More Baby Yoda and Din Djarin: What to Expect With The Mandalorian Season 3

the mandalorian season 3 yoda and din djarin
PHOTO BY disney plus / the mandalorian

( The Internet’s heartthrob Pedro Pascal is back at it, gracing our streaming screens with more adventures of a stone-cold killer dad protecting their innocent-yet-badass surrogate child—and no, we’re not just talking every Monday’s new episode of The Last of Us. After over a two-year absence, Pascal’s masked menace Din Djarin, a.k.a. the Mandalorian, is back slingin’ on Disney Plus with his long-awaited third season. 

Now, a lot has gone down in the Star Wars universe since the events of The Mandalorian’s second season finale, wherein Luke Skywalker (played by A.I. Mark Hamill itself) showed up to take Grogu, a.k.a. Baby Yoda, away from the Mandalorian. Not only did we get the animated anthology series Visions and two Clone Wars follow-ups in The Bad Batch and Tales of the Jedi, but The Mandalorian opened up the gates to a whole new slew of live-action Star Wars stories on television, including The Book of Boba Fett, Obi-Wan Kenobi, and Andor.


The question with Mando’s third season then becomes, “How does Disney’s flagship Star Wars show hold up against the rest of its baby siblings?”. Spoilers for the first two episodes lie ahead!

Also read: The Definitive Guide to Watching the Star Wars Movies in Order

The Mandalorian Season 3 Review: More of the Same Fun

the mandalorian season 3 baby yoda close up
Here's a closeup of baby Yoda. You're welcome.
PHOTO BY disney plus / the mandalorian
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What’s made immediately apparent in The Mandalorian’s third season premiere is that creator Jon Favreau and co. are going back to basics with the Mandalorian and Grogu’s Western-themed serials, as (Din D)jarring as that may be. Most viewers may be caught blindsided by the fact that Din Djarin and Grogu are now reunited, even if their emotional split was what the whole second season was building up to.

Even more confounding is the premiere’s refusal to explain how they ended up back together (spoiler alert: it happens on the completely separate show, The Book of Boba Fett). Explanations are hardly given in both the show’s opening recap and dialogue between characters, as the episode simply asks you to move on to the new quest the Mandalorian has got cooking.

the mandalorian season 3 yoda and din djarin standing
PHOTO BY disney plus / the mandalorian

The premiere jumps straight into the action and the whole space cowboy nature of Mando’s journey. The opening features a giant monster attack akin to the second season premiere’s Krayt Dragon fight, then briskly moves through other disparate beats like a standoff between a town leader and local bandits terrorizing a school, a broken-down droid coming to life like the Terminator and attacking Mando, and even a space battle against a swamp-faced pirate leader. All this within a 25-minute period.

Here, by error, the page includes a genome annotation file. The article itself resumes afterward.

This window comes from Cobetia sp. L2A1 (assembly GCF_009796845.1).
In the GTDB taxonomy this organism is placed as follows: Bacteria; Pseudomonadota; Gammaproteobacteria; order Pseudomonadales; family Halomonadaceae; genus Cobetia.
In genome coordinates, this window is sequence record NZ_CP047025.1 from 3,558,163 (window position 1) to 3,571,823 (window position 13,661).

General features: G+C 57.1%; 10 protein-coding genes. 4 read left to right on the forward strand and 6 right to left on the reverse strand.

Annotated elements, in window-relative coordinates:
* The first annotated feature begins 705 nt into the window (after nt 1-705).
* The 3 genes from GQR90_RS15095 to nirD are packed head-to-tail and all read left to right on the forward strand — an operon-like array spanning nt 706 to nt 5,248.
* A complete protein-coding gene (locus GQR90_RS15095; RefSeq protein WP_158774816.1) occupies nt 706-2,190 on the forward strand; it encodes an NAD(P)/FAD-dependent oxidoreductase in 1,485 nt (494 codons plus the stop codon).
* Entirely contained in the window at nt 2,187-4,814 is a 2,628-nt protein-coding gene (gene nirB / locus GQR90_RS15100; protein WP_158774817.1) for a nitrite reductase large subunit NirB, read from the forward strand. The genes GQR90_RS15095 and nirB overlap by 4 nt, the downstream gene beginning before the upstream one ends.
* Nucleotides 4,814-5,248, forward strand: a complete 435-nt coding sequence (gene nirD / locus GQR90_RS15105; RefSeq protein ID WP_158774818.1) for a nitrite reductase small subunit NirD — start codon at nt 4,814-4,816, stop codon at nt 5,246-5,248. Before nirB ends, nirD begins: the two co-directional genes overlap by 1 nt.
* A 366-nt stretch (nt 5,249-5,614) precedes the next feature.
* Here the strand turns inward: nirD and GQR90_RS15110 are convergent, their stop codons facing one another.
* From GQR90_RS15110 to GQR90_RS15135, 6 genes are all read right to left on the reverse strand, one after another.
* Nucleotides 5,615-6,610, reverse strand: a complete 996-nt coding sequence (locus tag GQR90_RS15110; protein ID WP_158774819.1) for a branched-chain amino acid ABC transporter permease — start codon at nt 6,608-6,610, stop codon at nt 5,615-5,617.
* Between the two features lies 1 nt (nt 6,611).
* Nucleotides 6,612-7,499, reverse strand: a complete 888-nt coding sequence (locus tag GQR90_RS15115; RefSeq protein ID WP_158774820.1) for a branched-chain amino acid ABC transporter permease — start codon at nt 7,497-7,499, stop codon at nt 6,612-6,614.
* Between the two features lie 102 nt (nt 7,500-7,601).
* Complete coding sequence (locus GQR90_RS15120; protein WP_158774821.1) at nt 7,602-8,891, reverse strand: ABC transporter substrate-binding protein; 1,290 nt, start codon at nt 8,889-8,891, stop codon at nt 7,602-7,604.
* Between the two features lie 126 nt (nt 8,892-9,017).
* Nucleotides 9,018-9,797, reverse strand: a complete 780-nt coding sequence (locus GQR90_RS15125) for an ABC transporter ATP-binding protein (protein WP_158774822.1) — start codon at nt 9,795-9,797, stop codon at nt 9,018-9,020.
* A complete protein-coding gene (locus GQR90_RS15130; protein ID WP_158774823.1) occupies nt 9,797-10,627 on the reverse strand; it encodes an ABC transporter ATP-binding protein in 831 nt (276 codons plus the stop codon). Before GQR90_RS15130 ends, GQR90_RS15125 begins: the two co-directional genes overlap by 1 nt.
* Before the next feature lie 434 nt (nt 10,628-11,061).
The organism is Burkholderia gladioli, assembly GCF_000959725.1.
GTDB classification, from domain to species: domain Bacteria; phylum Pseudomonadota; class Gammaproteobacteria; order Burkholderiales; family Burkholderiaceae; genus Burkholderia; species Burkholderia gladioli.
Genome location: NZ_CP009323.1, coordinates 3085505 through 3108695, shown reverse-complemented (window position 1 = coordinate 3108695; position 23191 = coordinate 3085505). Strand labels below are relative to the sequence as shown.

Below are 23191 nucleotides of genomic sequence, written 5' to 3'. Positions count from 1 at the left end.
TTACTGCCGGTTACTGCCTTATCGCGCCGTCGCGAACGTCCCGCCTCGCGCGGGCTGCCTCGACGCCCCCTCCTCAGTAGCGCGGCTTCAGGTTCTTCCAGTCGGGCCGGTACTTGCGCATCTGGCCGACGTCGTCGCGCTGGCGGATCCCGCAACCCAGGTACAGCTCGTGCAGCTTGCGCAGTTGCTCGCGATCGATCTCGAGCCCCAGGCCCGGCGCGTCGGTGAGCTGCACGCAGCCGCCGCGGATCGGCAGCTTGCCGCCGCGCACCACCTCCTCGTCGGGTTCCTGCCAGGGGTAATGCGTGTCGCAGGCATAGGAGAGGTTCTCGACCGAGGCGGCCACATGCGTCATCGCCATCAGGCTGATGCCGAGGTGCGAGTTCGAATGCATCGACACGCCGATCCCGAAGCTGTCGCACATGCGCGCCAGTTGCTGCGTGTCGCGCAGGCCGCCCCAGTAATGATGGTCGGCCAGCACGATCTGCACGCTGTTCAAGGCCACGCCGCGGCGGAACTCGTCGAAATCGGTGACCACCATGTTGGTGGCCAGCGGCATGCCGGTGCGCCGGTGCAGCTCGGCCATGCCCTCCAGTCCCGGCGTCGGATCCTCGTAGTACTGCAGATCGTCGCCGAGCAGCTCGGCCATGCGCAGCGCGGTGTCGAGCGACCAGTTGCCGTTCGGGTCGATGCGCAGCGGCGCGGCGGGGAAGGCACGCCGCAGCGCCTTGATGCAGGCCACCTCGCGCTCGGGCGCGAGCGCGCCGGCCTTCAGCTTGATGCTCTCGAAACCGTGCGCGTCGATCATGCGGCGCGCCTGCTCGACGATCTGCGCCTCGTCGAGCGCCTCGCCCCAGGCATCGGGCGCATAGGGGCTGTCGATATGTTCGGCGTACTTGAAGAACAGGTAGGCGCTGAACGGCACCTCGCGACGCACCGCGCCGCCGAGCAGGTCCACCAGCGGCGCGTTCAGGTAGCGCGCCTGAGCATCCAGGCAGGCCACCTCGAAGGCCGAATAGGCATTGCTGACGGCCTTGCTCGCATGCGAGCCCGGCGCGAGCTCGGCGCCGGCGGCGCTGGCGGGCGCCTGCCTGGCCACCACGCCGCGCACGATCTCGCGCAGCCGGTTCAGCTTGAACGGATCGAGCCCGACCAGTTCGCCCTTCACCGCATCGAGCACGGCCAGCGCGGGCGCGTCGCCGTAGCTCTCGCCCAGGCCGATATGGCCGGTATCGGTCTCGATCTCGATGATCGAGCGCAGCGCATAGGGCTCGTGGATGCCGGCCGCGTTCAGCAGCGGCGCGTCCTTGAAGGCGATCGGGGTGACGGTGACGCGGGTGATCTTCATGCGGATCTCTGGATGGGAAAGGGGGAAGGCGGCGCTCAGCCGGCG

It’s hard not to get this season premiere’s message of “the adventures of Mando and Baby Yoda are back!” As entertaining as that has proven to be, it perhaps would’ve been a more interesting hour of television if the show allowed for some time to breathe and live in with the characters after the (what should have been game-changing) events of the previous season finale, especially given it’s been nearly three years since we last caught up with them.


This is most evident in the character of Bo Katan (Katee Sackhoff), who makes a small appearance towards the end of the episode. Katan played a significant role in the show’s second season up until the finale, where she was (unfortunately but understandably) sidelined by the inclusions of Luke Skywalker, the main antagonist Moff Gideon (Giancarlo Esposito), and the conclusion of Mando and Grogu’s arc.

Now, however, she’s expected to play a much larger role in the season, as Mando and Grogu head back to Katan’s homeworld of Mandalore, yet her introduction in the episode has her simply just sitting in a chair telling Mando about how the events of last season’s finale have drastically changed and affected her.

Quite literally, she was abandoned by her own people for failing to capture Gideon and take the Darksaber for herself, and yet that falling out is never shown in the episode. There’s an interesting—poetic, even—bit of dialogue where Din says she isolates herself in an empty throne room on a planet merely orbiting her homeworld, where her dream is always in reach but never in her grasp, but this imagery isn’t expounded upon.


Thankfully, there’s a lot of time to get reacquainted and reinvested with these characters as the season slowly builds up to what is seemingly another Mandalorian war, which hopefully means more enriched character conflicts and less monster-of-the-week spectacle.

Also read: 10 Star Wars Shows on Disney+ for Your No-FOMO List

A new episode of The Mandalorian Season 3 streams every Wednesday on Disney+.

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